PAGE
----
As you read through these, think about they’re all connected and the power that healing foods have to prevent these common causes of chronic inflammation. If we eat well, stress is reduced, we sleep better, our digestive system is healthier so we can absorb more nutrition from the food, our brains function better, allergies are reduced, we have more energy so we exercise more, our hormones are more balanced which in turn cycles back around to sleep and stress, both of which tie into our weight, our immune system is stronger so we get sick less and on and on and on.

Every process works together and we are in control of the choices we make to either prevent or promote the inflammation that affects these areas of our health.

Let that sink in. That the food we eat can either hold you down or lift you up. It has the power to heal you from the inside out on the deepest most cellular level. What we eat literally becomes a part of us. What do you want to be made of? Every process in our body is connected. Understand how powerful that is and it will be easier to make better food choices. Don’t you want to fuel your engine with the best possible energy you can?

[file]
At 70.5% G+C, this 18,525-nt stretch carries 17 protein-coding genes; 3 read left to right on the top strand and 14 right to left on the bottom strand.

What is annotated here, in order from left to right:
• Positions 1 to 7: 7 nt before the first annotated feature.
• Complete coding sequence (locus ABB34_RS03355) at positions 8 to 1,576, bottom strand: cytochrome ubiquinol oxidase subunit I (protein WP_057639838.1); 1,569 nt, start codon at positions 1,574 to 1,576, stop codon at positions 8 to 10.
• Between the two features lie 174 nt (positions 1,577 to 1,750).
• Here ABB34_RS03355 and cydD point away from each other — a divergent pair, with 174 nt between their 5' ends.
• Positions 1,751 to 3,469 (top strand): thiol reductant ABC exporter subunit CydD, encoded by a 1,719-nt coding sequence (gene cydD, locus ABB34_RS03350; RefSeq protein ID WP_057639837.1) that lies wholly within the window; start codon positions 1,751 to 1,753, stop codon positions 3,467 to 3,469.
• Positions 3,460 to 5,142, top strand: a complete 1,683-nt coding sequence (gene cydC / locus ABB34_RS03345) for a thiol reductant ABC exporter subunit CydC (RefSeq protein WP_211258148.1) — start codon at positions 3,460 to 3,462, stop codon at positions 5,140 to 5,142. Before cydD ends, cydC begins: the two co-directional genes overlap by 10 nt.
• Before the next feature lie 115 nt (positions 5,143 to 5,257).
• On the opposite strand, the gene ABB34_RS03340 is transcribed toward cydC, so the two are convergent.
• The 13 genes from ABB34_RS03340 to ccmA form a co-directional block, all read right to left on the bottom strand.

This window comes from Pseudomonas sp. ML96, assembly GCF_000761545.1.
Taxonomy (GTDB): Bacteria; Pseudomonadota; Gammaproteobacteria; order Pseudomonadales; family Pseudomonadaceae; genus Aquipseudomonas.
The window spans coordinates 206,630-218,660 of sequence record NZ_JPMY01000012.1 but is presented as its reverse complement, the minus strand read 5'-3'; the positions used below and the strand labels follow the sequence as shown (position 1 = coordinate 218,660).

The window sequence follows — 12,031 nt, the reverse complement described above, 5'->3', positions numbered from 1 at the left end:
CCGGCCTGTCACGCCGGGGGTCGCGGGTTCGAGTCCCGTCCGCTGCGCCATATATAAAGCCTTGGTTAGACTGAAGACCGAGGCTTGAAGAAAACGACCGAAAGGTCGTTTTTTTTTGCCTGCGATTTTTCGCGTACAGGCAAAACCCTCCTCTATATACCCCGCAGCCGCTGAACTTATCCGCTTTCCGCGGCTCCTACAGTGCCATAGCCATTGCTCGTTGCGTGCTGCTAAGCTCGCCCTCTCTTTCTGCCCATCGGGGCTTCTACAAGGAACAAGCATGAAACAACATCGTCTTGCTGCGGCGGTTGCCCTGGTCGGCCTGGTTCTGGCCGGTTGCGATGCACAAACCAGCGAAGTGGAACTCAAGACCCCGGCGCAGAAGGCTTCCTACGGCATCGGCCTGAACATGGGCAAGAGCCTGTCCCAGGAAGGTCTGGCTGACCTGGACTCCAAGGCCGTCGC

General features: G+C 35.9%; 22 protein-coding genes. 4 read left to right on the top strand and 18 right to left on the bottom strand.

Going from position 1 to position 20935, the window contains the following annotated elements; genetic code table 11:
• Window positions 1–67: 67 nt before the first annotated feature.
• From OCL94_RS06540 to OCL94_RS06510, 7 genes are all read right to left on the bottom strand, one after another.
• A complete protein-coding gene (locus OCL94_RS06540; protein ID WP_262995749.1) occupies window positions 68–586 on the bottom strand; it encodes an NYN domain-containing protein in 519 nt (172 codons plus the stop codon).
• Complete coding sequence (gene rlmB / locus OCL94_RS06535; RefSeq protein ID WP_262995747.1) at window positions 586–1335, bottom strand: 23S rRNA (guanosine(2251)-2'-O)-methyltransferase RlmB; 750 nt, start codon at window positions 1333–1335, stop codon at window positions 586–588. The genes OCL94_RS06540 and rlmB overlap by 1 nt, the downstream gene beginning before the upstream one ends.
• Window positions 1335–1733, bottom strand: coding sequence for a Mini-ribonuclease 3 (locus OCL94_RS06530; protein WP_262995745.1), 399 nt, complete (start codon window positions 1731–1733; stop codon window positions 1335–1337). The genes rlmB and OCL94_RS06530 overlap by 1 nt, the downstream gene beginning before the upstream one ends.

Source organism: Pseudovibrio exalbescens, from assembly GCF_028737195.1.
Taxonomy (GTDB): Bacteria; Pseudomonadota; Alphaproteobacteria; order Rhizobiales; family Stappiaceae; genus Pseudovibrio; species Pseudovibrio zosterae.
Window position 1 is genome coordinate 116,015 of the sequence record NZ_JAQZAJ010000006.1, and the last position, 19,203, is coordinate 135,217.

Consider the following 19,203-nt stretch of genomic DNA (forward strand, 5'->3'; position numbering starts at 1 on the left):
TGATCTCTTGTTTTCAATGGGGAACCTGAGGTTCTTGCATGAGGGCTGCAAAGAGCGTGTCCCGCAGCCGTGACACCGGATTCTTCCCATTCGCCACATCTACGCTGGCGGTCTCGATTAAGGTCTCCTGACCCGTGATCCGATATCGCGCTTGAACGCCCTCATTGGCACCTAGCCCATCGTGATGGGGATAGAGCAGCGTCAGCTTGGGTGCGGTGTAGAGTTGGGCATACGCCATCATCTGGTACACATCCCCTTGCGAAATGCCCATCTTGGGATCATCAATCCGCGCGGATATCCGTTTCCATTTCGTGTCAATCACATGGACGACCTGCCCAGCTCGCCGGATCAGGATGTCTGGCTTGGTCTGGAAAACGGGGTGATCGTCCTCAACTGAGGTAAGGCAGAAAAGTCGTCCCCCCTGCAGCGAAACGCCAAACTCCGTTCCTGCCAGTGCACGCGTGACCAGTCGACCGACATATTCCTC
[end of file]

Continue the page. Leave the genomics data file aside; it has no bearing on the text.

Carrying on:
The Six Main Causes of Inflammation

1. Toxicity

We are subject to more toxicity in our environments than ever before. Long-term exposure to toxins not only sustains inflammation but when we’re experiencing chronic inflammation, it makes it more difficult for the body to rid itself of these toxins, thus creating an endless cycle. Toxins can include everything from antibiotic residue, to hormones and pesticides on and in the food we eat, to what’s in our water, to tobacco, alcohol, the chemicals in our personal care products, heavy metals, molds, as well as the toxins produced by our natural metabolic processes.

If we have a strong immune system and take steps to reduce our toxic load, our bodies are able to remove toxins before they build up however if we are constantly exposing ourselves to toxins without a healthy immune system to neutralize them, they build up and inflammation occurs to protect the cells.

We want to give our bodies enough resources to neutralize the toxins from our natural metabolic process but if we’re spending all those resources dealing with excess toxins from poor food and the lifestyle choices we make, we don’t have much left over to run our bodies efficiently, making us more susceptible to disease and infection. An endless and vicious cycle starts to occur.

2. Infection